‘Leader’ and ‘Manager’ are both very commonly used words in the world of organizations, sometimes interchangeably. In a way it makes sense to call managers ‘leaders’ and not other way around, as managers do lead their respective teams towards identified goals. However, if we are to make a closer inspection to determine the subtle difference between a leader and a manager, we need to highlight that ‘identified goals’ are only a part of the mechanism that works towards completing the ‘bigger picture’. This ‘bigger picture’ is the business vision or long term goals that A leader ideates. A leader is the keeper of these long term goals and he/she leads the teams to meet them.
However, what is interesting is- the journey from a start up to a successful business enterprise leads to changing of the status quo. Which means- a leader must manage his/her teams (like a manager) and managers must lead the teams through solving problems and aligning team efforts towards achievement of bigger goals.
So, does it means that leaders and managers are the same? Well, Not really. To identify the difference, we need to know how managers operate or how they contribute in an organization.
Every successful leader understands that success in business comes from team effort. And leaders bear the responsibility to steer the team towards the right path. But how? Is it just instructions, planning, and great speeches that maintain a team’s resolve and keep them focused through elaborate plans to meet gigantic goals? Or there is something else that makes or breaks a team, determining the future of a business organization? Well, actually there are lot of things that play a major role in a company’s ascension, and ‘recognizing/celebrating small victories’ is one of them. Let us see why.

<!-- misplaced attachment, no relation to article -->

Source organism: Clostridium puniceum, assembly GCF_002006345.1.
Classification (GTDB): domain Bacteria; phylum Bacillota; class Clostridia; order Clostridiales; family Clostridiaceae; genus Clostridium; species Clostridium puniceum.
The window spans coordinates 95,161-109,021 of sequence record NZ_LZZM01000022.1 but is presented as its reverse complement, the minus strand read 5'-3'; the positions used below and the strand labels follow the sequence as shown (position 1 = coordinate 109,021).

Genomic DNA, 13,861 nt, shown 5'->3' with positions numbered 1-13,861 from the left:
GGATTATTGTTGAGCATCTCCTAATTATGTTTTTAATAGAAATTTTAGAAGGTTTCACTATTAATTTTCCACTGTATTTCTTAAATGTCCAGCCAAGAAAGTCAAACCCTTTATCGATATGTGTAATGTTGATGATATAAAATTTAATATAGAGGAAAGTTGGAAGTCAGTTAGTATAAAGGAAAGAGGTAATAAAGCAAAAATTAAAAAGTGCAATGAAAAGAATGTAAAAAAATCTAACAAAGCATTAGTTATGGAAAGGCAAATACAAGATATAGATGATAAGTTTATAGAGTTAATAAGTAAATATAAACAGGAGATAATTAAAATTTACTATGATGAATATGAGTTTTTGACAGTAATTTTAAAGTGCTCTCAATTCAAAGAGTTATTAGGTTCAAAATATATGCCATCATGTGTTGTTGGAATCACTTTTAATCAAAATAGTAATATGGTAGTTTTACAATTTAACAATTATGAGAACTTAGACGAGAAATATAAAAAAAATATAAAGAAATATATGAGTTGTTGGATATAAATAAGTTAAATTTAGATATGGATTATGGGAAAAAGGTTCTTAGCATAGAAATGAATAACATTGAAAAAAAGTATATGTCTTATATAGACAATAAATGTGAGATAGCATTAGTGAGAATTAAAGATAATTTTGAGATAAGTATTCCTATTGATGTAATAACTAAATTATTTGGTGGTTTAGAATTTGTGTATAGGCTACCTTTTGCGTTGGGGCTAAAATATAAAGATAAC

It may sound childish, but we all are to an extent wired to search for meaning in our work at every step. Finding meaning is what fuels our curiosity in things, it makes us more attentive, and to reach for more. Therefore, it is easy to glean from the context that, absence of meaning eventually leads people out of commitment, distorts attention, and takes away curiosity, throwing the team into confusion, leading to failure.
So, it seems that helping your team to find meaning in their work is very helpful for you as a leader to boost the motivation quotient. And the best way to do that is through recognizing and celebrating small victories. Let us discuss on how celebrating small victories can help your business win big in the long run.
We are generally more interested in what business leaders do, than what they do not. We try to structure their dos into our habits and ideologies and follow them to reap success of our own. However, we seem to forget that knowing what they do is just half of the map, while the other half lies in understanding what they actively avoid doing. This is actually a set of safety measures gathered from experiences deriving from their business careers or knowledge extracted from other business entities. So, learning about what they avoid doing can complete your business operation method and make you better at leading businesses.